Observations of the Vermont Education System, Fall 2018

05 October 2018

by Dan French, Secretary of EducationSecretary of Education Dan French

Since becoming Secretary of Education just over a month ago, I have made an effort to travel around the state of Vermont, visiting communities and schools. I have met with district and SU leaders, with curriculum directors, with school principals, with teachers and with students. I have also met with school boards, community members and parents during my visits. Finally, I have also had a chance to meet with many of our Vermont education stakeholder groups including the VSA, VSBA, leaders in higher education, independent schools, policy makers, and with education advocacy nonprofits.

This has been an opportunity for me to reintroduce myself and reconnect with old colleagues, friends and students, as well as meet new and emerging leaders in the #vted community. It has been great to learn about all of the local ideas, initiatives, and challenges. But with each of my visits, I had one aim: to find out where people are at as we begin the work of designing a modern education system with seamless transitions from cradle to career for all our students.

Based on these visits, I have formed some initial conclusions about our education system:

  • Many of our school systems are suffering from “initiative fatigue”.
  • I have observed that part of the antidote for initiative fatigue is building systems and structures that allow us to better identify and share best practices more rapidly from school to school.
  • Another useful tool for resolving the complexity of competing demands on our system is seeking coherence. Many of our school systems have developed graphical representations of their work to bring clarity of purpose to the changes they are implementing.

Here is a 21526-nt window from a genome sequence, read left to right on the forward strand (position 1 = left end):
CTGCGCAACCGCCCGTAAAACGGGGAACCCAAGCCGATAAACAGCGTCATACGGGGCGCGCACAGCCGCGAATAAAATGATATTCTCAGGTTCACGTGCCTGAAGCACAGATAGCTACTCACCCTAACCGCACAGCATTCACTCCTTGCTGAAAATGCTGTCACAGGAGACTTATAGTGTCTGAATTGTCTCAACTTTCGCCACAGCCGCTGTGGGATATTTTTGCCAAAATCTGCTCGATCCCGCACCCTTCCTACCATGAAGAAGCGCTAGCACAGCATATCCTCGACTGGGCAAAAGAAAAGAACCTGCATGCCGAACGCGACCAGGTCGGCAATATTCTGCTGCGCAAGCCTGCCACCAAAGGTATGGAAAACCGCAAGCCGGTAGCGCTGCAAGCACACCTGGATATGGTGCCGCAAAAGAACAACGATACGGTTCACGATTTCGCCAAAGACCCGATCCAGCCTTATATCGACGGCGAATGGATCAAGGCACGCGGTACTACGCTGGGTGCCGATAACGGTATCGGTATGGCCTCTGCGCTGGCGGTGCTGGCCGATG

• Reinventing the wheel in each district when it comes to curriculum and professional development is too inefficient and ineffective in an era of open education resources (OER) and rapidly expanding learning opportunities for students. Working in isolation is part of the cause of the fatigue.
  • Governance consolidation is a means to an end but not the end itself. We need to identify and scale opportunities that come through governance consolidation.
  • Governance consolidation allows us to focus on the quality of school district governance itself. The quality of local school board governance is critical to the success of our system. We need to do a better job of sharing effective school board governance practices such as regularly monitoring for student outcomes and evaluating superintendents for organizational performance.
  • The AOE has a significant responsibility to provide leadership during this time of transition, for convening conversations of expertise across the state, and for ensuring quality and equity across the entire system.

These are just some of the things I have observed as I have traveled around and met with many of you. I’ll be continuing to visit schools and districts in the coming months to get to know even more people and learn new lessons that can inform our work. In the meantime, I welcome your thoughts and ideas. [If you would like to share anything with me, please reach out at daniel.french@vermont.gov or on Twitter @danfrench using the hashtag #vted. Thank you for sharing your input as we work together to build a strong education system that can provide a world class education to each Vermont student.


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